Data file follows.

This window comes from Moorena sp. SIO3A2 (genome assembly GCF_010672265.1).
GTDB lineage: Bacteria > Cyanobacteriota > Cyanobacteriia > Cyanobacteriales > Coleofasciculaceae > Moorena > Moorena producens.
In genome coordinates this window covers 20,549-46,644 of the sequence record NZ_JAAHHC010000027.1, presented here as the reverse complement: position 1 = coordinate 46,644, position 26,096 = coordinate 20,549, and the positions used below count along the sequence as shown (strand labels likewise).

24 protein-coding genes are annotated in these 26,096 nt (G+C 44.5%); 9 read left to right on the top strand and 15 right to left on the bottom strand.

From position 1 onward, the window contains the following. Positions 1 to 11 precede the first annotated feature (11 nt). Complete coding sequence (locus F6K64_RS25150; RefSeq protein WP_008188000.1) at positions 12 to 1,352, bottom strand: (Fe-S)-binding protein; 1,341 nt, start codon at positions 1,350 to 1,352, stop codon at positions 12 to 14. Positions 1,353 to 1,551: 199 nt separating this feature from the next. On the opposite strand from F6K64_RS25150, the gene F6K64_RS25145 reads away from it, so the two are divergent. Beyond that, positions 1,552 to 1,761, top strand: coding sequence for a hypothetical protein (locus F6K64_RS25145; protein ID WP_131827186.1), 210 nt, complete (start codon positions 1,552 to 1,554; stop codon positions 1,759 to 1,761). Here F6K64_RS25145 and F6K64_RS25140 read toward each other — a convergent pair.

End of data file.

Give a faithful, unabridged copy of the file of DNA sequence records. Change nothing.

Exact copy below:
This window comes from Moorena sp. SIO3A2 (genome assembly GCF_010672265.1).
GTDB lineage: Bacteria > Cyanobacteriota > Cyanobacteriia > Cyanobacteriales > Coleofasciculaceae > Moorena > Moorena producens.
In genome coordinates this window covers 20,549-46,644 of the sequence record NZ_JAAHHC010000027.1, presented here as the reverse complement: position 1 = coordinate 46,644, position 26,096 = coordinate 20,549, and the positions used below count along the sequence as shown (strand labels likewise).

24 protein-coding genes are annotated in these 26,096 nt (G+C 44.5%); 9 read left to right on the top strand and 15 right to left on the bottom strand.

From position 1 onward, the window contains the following. Positions 1 to 11 precede the first annotated feature (11 nt). Complete coding sequence (locus F6K64_RS25150; RefSeq protein WP_008188000.1) at positions 12 to 1,352, bottom strand: (Fe-S)-binding protein; 1,341 nt, start codon at positions 1,350 to 1,352, stop codon at positions 12 to 14. Positions 1,353 to 1,551: 199 nt separating this feature from the next. On the opposite strand from F6K64_RS25150, the gene F6K64_RS25145 reads away from it, so the two are divergent. Beyond that, positions 1,552 to 1,761, top strand: coding sequence for a hypothetical protein (locus F6K64_RS25145; protein ID WP_131827186.1), 210 nt, complete (start codon positions 1,552 to 1,554; stop codon positions 1,759 to 1,761). Here F6K64_RS25145 and F6K64_RS25140 read toward each other — a convergent pair.